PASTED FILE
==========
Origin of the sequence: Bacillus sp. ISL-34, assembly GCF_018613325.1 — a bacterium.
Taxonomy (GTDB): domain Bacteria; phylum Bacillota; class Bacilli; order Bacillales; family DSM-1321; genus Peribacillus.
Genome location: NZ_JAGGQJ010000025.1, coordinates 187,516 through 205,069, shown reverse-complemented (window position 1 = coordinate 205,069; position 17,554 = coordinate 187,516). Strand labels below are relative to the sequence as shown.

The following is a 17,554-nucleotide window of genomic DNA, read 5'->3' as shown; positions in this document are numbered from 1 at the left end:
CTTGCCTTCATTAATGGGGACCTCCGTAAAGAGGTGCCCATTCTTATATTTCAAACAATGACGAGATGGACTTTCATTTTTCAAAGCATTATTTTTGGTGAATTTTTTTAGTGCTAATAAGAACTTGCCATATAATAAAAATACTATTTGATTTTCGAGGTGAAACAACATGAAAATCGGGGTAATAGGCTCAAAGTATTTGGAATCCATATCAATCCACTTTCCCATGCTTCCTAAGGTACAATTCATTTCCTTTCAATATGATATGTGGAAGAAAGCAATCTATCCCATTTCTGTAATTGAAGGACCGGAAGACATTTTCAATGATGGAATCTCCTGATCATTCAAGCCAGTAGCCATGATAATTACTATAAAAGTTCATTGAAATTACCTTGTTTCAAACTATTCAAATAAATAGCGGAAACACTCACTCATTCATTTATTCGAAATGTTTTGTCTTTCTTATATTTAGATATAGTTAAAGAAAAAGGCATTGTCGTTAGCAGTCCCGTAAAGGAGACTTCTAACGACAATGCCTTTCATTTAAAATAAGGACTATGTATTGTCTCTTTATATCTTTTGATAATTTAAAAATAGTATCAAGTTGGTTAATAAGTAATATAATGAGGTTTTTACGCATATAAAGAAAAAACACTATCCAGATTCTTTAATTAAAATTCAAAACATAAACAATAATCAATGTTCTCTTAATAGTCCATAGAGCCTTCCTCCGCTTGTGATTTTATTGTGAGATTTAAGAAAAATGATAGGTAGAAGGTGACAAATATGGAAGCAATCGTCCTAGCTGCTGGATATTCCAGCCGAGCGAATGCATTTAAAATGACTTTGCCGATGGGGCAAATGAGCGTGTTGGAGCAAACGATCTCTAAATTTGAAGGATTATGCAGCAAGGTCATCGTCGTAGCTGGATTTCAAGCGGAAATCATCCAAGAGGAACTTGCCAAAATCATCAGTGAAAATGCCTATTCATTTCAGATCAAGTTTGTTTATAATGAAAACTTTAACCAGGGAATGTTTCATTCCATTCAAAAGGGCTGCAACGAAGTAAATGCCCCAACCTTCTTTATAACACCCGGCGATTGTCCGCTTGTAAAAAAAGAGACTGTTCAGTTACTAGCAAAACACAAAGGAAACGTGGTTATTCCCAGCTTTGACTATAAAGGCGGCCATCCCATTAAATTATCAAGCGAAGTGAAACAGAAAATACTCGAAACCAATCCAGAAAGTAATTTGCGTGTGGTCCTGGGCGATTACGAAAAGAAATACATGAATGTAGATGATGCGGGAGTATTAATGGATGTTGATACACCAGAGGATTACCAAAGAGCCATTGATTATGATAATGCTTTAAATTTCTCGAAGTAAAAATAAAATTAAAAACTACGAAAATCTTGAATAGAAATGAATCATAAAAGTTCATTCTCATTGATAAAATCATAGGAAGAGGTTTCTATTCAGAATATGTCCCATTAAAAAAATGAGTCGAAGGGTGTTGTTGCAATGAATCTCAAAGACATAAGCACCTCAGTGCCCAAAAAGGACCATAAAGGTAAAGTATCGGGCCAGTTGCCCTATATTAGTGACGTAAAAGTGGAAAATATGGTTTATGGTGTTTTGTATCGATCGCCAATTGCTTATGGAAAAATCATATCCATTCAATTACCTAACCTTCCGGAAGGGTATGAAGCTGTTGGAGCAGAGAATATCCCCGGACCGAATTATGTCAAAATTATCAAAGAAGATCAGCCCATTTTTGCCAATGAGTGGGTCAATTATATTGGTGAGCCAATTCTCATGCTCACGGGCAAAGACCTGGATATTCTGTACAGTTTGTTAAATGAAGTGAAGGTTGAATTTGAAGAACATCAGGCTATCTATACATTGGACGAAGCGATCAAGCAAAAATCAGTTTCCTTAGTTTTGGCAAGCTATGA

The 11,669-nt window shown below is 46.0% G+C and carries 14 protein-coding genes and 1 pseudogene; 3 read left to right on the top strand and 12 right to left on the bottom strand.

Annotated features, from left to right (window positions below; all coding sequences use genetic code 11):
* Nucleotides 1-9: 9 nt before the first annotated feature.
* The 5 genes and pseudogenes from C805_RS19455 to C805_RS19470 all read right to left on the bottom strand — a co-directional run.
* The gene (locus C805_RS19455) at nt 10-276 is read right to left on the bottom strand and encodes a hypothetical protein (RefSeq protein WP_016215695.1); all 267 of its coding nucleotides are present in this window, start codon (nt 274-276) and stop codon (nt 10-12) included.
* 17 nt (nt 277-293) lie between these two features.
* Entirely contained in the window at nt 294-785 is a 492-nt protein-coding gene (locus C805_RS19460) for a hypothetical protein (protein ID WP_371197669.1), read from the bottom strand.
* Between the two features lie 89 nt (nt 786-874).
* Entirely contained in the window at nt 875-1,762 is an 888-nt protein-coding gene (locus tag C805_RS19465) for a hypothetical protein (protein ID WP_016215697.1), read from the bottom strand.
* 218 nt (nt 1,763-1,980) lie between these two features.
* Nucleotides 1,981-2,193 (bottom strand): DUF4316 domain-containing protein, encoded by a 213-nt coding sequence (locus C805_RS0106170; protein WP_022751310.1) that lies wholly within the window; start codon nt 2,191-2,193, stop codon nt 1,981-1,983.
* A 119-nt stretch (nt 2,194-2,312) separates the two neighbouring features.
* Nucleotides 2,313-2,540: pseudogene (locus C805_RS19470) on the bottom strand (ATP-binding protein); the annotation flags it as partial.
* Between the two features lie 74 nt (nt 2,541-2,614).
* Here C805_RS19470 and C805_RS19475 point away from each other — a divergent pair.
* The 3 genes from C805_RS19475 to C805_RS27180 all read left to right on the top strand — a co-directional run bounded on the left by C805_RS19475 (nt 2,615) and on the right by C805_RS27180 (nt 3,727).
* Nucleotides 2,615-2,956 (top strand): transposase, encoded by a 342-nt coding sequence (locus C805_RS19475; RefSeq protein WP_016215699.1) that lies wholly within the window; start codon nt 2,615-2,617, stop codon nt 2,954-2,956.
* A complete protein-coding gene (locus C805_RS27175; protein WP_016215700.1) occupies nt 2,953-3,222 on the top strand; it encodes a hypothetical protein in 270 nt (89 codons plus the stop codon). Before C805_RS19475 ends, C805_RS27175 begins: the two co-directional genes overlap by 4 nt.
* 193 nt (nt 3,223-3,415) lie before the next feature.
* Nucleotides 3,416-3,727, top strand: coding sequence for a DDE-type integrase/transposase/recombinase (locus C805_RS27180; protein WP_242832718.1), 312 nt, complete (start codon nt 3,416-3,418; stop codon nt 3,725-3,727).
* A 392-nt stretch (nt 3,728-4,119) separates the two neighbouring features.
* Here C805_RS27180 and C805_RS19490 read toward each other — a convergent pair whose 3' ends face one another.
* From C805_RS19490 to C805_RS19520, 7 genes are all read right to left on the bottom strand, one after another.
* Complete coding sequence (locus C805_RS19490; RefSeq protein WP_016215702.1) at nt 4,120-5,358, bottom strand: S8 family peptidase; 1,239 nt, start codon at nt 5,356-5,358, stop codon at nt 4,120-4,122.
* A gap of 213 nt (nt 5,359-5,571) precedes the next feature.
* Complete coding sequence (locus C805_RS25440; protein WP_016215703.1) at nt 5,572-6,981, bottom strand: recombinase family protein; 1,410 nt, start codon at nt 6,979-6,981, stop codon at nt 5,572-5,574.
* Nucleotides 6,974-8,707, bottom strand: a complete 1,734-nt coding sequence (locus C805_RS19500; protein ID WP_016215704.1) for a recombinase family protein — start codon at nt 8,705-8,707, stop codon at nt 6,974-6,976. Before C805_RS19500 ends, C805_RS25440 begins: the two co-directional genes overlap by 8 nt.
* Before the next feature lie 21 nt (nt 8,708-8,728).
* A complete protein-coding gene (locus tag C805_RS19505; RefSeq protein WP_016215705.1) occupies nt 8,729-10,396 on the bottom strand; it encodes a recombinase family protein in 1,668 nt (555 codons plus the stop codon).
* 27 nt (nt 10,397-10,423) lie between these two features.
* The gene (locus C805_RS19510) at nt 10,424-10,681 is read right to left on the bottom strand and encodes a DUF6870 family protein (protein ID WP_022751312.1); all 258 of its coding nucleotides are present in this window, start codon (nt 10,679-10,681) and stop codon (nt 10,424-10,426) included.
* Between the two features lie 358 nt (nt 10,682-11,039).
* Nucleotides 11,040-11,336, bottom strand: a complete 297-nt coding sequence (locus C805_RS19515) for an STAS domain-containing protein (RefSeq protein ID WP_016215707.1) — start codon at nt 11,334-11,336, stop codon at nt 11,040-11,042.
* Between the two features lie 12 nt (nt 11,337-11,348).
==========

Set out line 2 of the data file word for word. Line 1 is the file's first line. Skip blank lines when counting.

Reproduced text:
Taxonomy (GTDB): domain Bacteria; phylum Bacillota; class Bacilli; order Bacillales; family DSM-1321; genus Peribacillus.